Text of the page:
The Monthly Editorial Blog By Schlafly Beer Co-Founder Tom Schlafly
The City of St. Louis formally seceded from St. Louis County in 1876. At the time it was the fourth largest city in the United States, after New York, Philadelphia and Brooklyn. Chicago was right behind in fifth place. By 1880, when the next census was taken, Chicago had moved into fourth place. St. Louis had fallen back to sixth place and would never again rival Chicago in population.
Sixty-eight years later, on October 28, 1948, my mother, Adelaide Mahaffey Schlafly, checked into St. John’s Hospital in St. Louis and went into labor at 8:00 a.m. Central Standard Time. Within an hour, Mary Tyrrell Cullerton checked into St. Anne’s Hospital in Chicago and went into labor at 8:40 a.m. Although my mother in St. Louis had a head start, Mary Cullerton, in true Chicago fashion, surged ahead. John James Cullerton, Jr. was born at 9:37 a.m., while Thomas Francis Schlafly didn’t arrive until 9:38 a.m. Once again, Chicago had won the race despite an early lead by St. Louis. Alert readers (ARs) will note that John and I are closer in age than nearly all sets of twins, perhaps even some Siamese twins.
ARs from Illinois may recognize John’s name and know that he’s the president of the Illinois State Senate. He’s also a partner in the Chicago office of my law firm, Thompson Coburn. A few years ago we found ourselves discussing our shared birth date over Schlafly Pale Ale at one of the firm dinners. Energized by this conversation, we both managed to locate copies of our respective birth certificates to determine exactly when each of us was born. Unlike the incumbent president of the United States (another lawyer from Chicago), John readily made a copy of his birth certificate available, thus allowing me to do some important research for this column.
Although February is when the United States celebrates Presidents Day, only four US presidents were actually born in this month: George Washington, Abraham Lincoln, William Henry Harrison and Ronald Reagan. October, when John and I were born, is the birth month of six American presidents: John Adams, Rutherford B. Hayes, Chester Arthur, Theodore Roosevelt, Dwight D. Eisenhower and Jimmy Carter. For the record, this is more than any other month.
At the time when John and I were born in our respective hospitals approximately 300 miles apart, no US president had been born in a hospital. Since that time there have been four presidents who were born in hospitals: Jimmy Carter, Bill Clinton, George W. Bush and Barack Obama.
In the history of the United States, 25 of the 44 presidents have been lawyers, like John and me. Four of them have served in our lifetime: Richard Nixon, Gerald Ford, Bill Clinton and Barack Obama. Of these four, three gave up their licenses to practice law for one reason or another: Nixon, Clinton and Obama. Lyndon Johnson enrolled at Georgetown Law School (my alma mater) in 1934, but dropped out during his first year.
As of now, no one knows who the 45th president of the United States will be. We do know, however, that his or her path to the White House will begin and end in places where Schlafly Beer is currently available: Iowa and Washington, DC. It’s also worth noting that the electoral votes of states (and the District of Columbia) where Schlafly is sold amount to two-thirds of the total needed to win the election. In fact, going back to the first presidential election in 1788, no president has ever been elected without receiving electoral votes from a state where Schlafly is now available.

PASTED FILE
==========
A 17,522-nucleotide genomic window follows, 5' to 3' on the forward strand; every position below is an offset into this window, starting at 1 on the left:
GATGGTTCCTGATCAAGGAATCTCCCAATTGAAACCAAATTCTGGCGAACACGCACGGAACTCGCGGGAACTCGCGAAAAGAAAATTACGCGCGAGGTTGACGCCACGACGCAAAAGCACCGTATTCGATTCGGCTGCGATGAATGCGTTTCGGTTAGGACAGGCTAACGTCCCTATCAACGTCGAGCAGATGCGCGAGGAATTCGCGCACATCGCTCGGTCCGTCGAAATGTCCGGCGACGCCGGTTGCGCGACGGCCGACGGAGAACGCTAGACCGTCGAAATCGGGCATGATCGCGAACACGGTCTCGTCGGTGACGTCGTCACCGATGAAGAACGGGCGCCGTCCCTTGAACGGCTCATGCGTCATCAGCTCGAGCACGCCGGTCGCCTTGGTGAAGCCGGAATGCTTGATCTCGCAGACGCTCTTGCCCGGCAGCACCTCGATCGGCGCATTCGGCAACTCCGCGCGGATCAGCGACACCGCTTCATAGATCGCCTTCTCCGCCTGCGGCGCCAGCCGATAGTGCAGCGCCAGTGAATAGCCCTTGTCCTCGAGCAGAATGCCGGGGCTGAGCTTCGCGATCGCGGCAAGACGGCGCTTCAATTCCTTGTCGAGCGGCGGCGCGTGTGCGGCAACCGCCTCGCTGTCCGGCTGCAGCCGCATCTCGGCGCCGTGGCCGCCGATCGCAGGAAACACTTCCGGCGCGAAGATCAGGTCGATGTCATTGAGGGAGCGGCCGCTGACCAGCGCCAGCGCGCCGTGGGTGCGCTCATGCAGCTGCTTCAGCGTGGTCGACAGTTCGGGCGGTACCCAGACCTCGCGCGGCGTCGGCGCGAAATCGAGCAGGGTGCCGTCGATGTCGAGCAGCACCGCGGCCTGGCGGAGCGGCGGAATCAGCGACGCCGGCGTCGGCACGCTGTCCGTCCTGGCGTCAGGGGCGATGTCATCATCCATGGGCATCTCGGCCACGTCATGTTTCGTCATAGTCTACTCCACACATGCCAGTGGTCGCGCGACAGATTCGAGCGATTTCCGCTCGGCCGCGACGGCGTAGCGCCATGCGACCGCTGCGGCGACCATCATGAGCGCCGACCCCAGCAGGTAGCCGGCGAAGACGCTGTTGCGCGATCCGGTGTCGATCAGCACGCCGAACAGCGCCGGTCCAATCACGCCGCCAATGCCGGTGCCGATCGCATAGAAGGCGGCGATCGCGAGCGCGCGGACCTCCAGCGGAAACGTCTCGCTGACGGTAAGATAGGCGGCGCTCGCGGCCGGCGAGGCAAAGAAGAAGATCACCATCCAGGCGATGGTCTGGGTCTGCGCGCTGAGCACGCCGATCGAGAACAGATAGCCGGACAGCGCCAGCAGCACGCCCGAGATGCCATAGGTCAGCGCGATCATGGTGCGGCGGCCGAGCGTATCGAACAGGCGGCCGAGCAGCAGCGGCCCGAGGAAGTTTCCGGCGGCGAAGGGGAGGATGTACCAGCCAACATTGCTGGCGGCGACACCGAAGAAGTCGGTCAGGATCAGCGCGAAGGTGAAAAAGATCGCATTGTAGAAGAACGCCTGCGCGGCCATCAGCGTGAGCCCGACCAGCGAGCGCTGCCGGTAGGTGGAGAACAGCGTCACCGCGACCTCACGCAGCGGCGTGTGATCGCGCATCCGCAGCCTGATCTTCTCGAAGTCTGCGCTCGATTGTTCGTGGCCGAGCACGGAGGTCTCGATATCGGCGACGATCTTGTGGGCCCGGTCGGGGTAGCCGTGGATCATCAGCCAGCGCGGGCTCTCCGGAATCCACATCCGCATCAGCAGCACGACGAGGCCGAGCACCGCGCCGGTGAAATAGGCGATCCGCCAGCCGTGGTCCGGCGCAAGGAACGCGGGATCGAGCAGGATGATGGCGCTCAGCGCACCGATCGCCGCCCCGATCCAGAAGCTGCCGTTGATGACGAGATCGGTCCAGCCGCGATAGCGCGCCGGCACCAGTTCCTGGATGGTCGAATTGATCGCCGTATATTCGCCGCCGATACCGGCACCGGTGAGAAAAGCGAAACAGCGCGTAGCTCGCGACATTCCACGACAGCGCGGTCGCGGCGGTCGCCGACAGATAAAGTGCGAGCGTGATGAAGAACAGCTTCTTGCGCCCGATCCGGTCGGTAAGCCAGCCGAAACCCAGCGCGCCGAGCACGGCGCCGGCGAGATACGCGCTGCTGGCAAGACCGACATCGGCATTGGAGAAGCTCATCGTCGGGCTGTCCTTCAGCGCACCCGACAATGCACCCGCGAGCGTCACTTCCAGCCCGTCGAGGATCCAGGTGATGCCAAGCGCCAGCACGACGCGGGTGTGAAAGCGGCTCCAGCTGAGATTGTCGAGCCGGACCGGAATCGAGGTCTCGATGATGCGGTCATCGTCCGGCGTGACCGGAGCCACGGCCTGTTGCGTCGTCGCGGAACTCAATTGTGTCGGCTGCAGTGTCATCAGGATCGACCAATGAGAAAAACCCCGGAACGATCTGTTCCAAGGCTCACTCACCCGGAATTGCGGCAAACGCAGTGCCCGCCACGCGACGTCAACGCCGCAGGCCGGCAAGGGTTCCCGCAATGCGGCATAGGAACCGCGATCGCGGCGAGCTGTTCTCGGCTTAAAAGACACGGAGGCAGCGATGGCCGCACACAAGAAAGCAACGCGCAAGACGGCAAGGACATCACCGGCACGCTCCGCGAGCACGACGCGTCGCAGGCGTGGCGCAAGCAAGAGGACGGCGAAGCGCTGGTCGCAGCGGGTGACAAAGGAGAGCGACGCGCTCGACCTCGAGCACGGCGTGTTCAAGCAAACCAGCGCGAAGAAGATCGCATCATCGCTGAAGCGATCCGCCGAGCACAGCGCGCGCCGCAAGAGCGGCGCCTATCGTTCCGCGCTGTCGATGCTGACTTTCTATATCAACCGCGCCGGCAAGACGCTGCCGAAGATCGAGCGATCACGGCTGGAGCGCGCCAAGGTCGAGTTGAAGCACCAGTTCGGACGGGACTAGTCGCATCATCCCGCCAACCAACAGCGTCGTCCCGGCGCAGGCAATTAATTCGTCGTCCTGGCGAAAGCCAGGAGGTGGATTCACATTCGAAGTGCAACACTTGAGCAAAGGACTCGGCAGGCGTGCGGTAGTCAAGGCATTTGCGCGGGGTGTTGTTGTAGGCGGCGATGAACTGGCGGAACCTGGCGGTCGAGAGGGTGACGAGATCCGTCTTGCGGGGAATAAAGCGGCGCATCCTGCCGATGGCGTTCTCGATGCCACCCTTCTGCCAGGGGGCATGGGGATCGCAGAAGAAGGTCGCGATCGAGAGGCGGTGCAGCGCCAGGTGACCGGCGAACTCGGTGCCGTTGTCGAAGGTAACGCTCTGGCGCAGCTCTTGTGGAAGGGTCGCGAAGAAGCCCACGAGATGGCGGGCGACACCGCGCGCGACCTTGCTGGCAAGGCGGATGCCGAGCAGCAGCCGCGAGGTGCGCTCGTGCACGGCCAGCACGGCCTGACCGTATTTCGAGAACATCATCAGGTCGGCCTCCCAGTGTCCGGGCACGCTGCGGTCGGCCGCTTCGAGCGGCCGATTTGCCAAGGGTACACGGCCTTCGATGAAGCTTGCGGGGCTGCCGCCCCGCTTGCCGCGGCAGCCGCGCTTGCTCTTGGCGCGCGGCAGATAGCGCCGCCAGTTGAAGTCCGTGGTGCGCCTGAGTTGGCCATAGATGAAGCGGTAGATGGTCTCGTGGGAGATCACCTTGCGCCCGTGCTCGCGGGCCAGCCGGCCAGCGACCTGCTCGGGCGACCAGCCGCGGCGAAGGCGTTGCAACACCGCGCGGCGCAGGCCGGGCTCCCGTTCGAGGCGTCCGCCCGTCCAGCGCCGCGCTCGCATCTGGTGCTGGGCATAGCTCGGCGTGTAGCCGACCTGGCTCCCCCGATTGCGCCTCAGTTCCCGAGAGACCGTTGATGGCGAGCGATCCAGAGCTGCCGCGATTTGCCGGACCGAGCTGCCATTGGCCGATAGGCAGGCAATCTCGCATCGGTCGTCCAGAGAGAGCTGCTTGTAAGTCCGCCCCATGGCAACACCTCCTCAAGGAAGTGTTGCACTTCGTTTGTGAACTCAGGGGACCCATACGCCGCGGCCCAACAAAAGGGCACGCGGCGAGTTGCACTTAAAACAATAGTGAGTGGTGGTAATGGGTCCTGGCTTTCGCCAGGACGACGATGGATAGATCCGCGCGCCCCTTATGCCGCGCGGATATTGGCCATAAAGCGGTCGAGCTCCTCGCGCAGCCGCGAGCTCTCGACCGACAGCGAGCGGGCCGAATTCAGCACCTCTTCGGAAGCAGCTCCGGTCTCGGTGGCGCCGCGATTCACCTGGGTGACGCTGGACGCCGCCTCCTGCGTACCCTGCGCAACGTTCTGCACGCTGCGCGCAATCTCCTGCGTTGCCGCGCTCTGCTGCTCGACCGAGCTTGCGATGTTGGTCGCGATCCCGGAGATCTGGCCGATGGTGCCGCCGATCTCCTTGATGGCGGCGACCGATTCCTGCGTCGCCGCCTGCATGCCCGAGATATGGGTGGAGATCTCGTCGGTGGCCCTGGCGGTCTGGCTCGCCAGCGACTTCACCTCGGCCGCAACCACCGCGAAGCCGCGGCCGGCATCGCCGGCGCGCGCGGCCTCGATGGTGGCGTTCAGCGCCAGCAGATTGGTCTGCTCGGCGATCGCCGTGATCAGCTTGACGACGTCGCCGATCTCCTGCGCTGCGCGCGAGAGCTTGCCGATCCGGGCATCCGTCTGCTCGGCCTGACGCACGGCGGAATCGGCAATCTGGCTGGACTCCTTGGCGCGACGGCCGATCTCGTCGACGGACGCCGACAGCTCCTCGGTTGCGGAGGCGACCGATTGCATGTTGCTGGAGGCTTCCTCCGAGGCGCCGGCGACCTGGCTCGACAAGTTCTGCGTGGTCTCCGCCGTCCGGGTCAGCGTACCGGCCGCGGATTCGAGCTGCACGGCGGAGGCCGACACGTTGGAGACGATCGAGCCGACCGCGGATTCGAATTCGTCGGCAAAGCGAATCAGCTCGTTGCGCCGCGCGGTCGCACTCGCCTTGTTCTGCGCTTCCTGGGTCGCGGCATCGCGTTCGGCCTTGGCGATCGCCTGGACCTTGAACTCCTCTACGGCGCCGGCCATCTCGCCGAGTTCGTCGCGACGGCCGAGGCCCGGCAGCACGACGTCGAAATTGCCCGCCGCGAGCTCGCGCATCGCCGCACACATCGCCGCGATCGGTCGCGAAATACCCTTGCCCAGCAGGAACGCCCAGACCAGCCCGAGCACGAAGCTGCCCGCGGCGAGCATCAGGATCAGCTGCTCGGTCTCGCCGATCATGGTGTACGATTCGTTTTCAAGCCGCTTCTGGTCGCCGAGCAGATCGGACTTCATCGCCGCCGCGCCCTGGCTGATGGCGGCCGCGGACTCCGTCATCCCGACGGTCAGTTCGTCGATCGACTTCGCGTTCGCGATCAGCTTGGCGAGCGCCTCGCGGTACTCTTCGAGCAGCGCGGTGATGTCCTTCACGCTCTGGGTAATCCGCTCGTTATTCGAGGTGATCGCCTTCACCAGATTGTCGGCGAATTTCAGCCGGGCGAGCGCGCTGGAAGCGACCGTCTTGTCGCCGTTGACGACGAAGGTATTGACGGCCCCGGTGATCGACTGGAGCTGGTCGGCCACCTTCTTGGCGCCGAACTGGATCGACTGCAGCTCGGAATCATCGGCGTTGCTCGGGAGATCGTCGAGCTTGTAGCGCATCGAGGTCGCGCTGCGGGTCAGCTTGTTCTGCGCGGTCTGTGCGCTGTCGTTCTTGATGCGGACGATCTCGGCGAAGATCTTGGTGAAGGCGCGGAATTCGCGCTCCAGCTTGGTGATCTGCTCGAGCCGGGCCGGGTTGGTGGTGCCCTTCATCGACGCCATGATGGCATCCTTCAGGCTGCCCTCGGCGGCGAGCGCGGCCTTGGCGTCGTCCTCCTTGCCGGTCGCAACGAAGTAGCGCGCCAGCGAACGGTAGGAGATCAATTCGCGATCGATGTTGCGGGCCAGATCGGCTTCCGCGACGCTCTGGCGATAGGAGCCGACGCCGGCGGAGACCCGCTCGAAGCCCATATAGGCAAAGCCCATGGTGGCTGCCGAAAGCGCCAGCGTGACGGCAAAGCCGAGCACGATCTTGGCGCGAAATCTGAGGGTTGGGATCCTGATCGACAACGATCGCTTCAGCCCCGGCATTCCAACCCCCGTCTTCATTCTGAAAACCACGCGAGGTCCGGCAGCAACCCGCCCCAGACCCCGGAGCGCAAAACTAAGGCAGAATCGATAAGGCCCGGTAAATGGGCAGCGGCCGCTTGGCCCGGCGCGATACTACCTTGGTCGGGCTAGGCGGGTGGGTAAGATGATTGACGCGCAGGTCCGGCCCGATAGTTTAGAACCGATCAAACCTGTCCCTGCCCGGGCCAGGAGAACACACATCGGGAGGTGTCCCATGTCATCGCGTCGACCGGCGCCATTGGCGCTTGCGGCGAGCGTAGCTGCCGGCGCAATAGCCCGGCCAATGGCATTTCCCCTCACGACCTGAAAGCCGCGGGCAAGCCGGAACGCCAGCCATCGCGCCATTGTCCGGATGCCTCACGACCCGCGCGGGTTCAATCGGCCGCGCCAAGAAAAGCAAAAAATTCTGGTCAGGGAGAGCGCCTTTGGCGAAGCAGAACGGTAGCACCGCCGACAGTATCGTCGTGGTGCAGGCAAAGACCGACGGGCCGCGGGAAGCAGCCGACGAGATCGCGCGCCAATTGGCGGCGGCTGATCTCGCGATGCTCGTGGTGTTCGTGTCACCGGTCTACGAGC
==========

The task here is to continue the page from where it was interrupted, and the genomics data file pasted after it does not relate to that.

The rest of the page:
Actually, that’s not exactly true. ARs who are well versed in American history will undoubtedly know that no one was elected by electoral votes in the election of 1824, which was decided in the House of Representatives, not in the electoral college. All four candidates in that race—John Quincy Adams, Henry Clay, William Harris Crawford and Andrew Jackson—received electoral votes from states where Schlafly is now sold. Jackson won a plurality of the popular vote and in the electoral college, but fell short of a majority. For the only time in American history the election was decided by the House of Representatives, with each state having one vote. Clay made a deal with Adams and dropped out of the race. The three remaining candidates—Adams, Crawford and Jackson—all received the votes of at least two states where Schlafly is now available. John Quincy Adams prevailed by winning the votes of 13 of the 25 states then in the Union. Six of these 13 were states where one can now buy Schlafly: Illinois, Kentucky, Maryland, Missouri, New York and Ohio.
With the campaign for the 2016 election getting underway, President Obama has not yet announced what he plans to do when he leaves office in two years. If he decides to stay in Washington, DC, where he has spent the past decade, he can take comfort in knowing that he’ll have ready access to Schlafly Beer. Ditto for New York City, where he received his undergraduate degree from Columbia University, one of the contenders for his presidential library. There’s some speculation that he might move back to Chicago, the city where he got his start in politics and where he taught constitutional law at the University of Chicago, another contender for his presidential library.
If Obama, who’s known to appreciate good beer, does in fact move back to Chicago, he’ll find that the beer scene has changed considerably since he left town. For one thing, Schlafly is now available in the Windy City. For another, Goose Island, which had been the largest American-owned brewery in Chicago, has since been sold to a Brazilian conglomerate. The competition among craft brewers to sell to foreign conglomerates is one area where I’m happy to lose to Chicago.